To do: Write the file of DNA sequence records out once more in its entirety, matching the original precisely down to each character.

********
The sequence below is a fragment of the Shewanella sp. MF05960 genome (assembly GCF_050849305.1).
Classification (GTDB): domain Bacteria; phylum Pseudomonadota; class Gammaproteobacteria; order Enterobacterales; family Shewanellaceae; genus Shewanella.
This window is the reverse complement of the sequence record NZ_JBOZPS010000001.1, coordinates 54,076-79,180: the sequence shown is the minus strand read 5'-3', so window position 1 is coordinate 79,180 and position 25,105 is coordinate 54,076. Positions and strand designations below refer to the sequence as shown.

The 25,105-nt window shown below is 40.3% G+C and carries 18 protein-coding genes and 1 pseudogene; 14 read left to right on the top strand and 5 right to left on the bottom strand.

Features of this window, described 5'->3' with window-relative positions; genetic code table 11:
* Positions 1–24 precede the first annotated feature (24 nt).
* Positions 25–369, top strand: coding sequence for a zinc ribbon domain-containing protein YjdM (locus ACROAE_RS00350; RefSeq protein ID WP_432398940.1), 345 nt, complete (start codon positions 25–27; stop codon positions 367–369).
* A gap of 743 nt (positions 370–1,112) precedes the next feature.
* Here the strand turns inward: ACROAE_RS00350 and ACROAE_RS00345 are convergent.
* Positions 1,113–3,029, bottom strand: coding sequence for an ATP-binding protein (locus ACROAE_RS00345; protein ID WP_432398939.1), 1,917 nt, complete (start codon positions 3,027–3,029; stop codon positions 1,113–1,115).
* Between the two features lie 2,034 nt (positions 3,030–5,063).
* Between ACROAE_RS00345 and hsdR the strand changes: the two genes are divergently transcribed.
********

The sequence below is a fragment of the Shewanella sp. MF05960 genome (assembly GCF_050849305.1).
Classification (GTDB): domain Bacteria; phylum Pseudomonadota; class Gammaproteobacteria; order Enterobacterales; family Shewanellaceae; genus Shewanella.
This window is the reverse complement of the sequence record NZ_JBOZPS010000001.1, coordinates 54,076-79,180: the sequence shown is the minus strand read 5'-3', so window position 1 is coordinate 79,180 and position 25,105 is coordinate 54,076. Positions and strand designations below refer to the sequence as shown.

The 25,105-nt window shown below is 40.3% G+C and carries 18 protein-coding genes and 1 pseudogene; 14 read left to right on the top strand and 5 right to left on the bottom strand.

Features of this window, described 5'->3' with window-relative positions; genetic code table 11:
* Positions 1–24 precede the first annotated feature (24 nt).
* Positions 25–369, top strand: coding sequence for a zinc ribbon domain-containing protein YjdM (locus ACROAE_RS00350; RefSeq protein ID WP_432398940.1), 345 nt, complete (start codon positions 25–27; stop codon positions 367–369).
* A gap of 743 nt (positions 370–1,112) precedes the next feature.
* Here the strand turns inward: ACROAE_RS00350 and ACROAE_RS00345 are convergent.
* Positions 1,113–3,029, bottom strand: coding sequence for an ATP-binding protein (locus ACROAE_RS00345; protein ID WP_432398939.1), 1,917 nt, complete (start codon positions 3,027–3,029; stop codon positions 1,113–1,115).
* Between the two features lie 2,034 nt (positions 3,030–5,063).
* Between ACROAE_RS00345 and hsdR the strand changes: the two genes are divergently transcribed.